Enterprise sales work off the assumption that clients would continue to need upgrades, new features and real time support. After the implementation phase is over, the firm selling the software can charge them for support. The challenge is to ensure that the implementation phase closes and support contract kicks in. Sharp clients keep on extending implementation window and increasing scope by minute amounts. Before you know you have been on the client site for 5 years and the project is still waiting to go live.
While upfront license sales revenues are substantial, the enterprise market is attractive because of recurring maintenance revenues. Support revenues come in as long as clients use the software.
Sometimes customers try to run applications without support. Within banking industry regulatory compliance, internal audit and disruption to business function make such decisions unlikely. As a vendor you must work hard to find customers who run applications without paying for continuing support.
Depending on the product, its importance to core business, negotiating strength and standing of vendor, support contracts run between 8% to 20% of original license value per year. Structured well they represent an important recurring stream of revenues.
One question we therefore always ask businesses focused on enterprise sales is clients paying support to breakeven.
If our annual budget for salaries, overheads and administrative expenses runs at $200,000 a year, and support revenues on a typical contract run at $10,000 a year, how many clients do we need to breakeven?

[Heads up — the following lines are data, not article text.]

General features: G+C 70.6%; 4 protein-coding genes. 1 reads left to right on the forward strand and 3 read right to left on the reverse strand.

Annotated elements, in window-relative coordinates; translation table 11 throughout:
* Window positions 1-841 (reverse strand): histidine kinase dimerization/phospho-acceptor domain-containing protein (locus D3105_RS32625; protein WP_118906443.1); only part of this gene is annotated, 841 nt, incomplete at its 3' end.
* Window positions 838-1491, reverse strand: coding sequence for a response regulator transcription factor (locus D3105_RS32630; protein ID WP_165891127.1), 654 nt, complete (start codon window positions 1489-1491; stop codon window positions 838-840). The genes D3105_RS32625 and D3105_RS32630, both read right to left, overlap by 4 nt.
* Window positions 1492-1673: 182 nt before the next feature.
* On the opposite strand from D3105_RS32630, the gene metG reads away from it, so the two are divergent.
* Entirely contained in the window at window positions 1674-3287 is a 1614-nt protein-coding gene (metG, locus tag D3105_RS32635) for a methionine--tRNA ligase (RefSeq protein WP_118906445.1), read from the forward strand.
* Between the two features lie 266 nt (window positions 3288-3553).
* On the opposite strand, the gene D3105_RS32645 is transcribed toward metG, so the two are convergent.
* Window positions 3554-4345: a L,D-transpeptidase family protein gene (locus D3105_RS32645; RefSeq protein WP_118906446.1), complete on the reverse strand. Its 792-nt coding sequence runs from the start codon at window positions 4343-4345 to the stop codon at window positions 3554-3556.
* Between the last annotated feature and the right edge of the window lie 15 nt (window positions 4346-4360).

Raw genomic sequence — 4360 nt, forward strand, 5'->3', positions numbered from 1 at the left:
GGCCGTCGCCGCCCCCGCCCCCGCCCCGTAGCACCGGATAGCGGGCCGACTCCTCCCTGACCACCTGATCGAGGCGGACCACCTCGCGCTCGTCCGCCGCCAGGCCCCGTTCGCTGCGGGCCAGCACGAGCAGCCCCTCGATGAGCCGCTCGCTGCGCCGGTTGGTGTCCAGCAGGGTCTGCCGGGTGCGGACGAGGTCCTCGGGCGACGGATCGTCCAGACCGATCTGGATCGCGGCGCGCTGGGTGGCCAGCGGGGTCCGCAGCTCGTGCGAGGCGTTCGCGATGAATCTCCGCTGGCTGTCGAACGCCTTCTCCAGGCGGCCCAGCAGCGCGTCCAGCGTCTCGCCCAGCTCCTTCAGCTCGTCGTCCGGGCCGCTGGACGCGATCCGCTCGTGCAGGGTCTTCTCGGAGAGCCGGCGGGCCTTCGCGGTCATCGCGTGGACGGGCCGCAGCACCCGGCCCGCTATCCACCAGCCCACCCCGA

We need 20 clients to break even on support revenues. This assumes support running at 10% a year and licensing value for the product at $100,000 in a single lifetime license payment. There are refinements to these estimates. You can elect to charge for a Disaster Recovery site license (DR site license). It’s a small percentage of the primary license but it is additional revenue. You can charge by servers or users, modules or reports or a mix of the above.
While enterprise customers may nickel and dime you on price, when the time comes for service, they need you to rollout the royal treatment.
You should always price support at full utilization. Given limits on what you can charge for annual support, a high license price is important. High license revenues subsidize client implementations and help locks support revenues at higher levels.
The likelihood of a client staying on support depends on how crucial the application is to their core business. Does it impact their ability to generate new business, fulfill regulatory requirements, a crucial piece of operations management, run internal plumbing or is just a nice to have. If business users work with the product on a daily basis, it will stay on support. If they don’t, they will find something that they do use on a daily basis and switch to that.
A third challenge is product pivots and customization. No one plans or budgets for them but they will derail your original roadmap and timelines. The rule of nine come in handy again. Three times your original budget. Then three times your three times budget. This is the amount you need to commit and invest. This is what your pricing model needs to recoup in licensing revenues from customers.
An alternate model is to add more products to the mix and cross sell them to the same client. If product extensions are within reach, it helps to have more than one item to sell during a pitch.